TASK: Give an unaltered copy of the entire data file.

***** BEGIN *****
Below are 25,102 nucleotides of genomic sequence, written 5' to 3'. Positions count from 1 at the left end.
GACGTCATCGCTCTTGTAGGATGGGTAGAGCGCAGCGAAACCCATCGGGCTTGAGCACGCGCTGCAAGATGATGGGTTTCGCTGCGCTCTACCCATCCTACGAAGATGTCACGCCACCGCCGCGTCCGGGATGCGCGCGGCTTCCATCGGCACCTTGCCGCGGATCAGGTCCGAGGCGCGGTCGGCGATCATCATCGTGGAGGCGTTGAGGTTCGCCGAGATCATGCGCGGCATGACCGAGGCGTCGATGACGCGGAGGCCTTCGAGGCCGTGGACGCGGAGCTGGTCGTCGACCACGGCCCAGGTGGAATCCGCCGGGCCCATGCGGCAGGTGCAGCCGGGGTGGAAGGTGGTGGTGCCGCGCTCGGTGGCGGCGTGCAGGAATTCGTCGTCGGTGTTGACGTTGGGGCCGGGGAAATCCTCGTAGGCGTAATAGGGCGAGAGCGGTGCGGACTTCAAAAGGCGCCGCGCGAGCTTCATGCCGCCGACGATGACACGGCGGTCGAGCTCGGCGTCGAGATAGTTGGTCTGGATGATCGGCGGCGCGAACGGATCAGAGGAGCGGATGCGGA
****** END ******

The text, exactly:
Below are 25,102 nucleotides of genomic sequence, written 5' to 3'. Positions count from 1 at the left end.
GACGTCATCGCTCTTGTAGGATGGGTAGAGCGCAGCGAAACCCATCGGGCTTGAGCACGCGCTGCAAGATGATGGGTTTCGCTGCGCTCTACCCATCCTACGAAGATGTCACGCCACCGCCGCGTCCGGGATGCGCGCGGCTTCCATCGGCACCTTGCCGCGGATCAGGTCCGAGGCGCGGTCGGCGATCATCATCGTGGAGGCGTTGAGGTTCGCCGAGATCATGCGCGGCATGACCGAGGCGTCGATGACGCGGAGGCCTTCGAGGCCGTGGACGCGGAGCTGGTCGTCGACCACGGCCCAGGTGGAATCCGCCGGGCCCATGCGGCAGGTGCAGCCGGGGTGGAAGGTGGTGGTGCCGCGCTCGGTGGCGGCGTGCAGGAATTCGTCGTCGGTGTTGACGTTGGGGCCGGGGAAATCCTCGTAGGCGTAATAGGGCGAGAGCGGTGCGGACTTCAAAAGGCGCCGCGCGAGCTTCATGCCGCCGACGATGACACGGCGGTCGAGCTCGGCGTCGAGATAGTTGGTCTGGATGATCGGCGGCGCGAACGGATCAGAGGAGCGGATGCGGA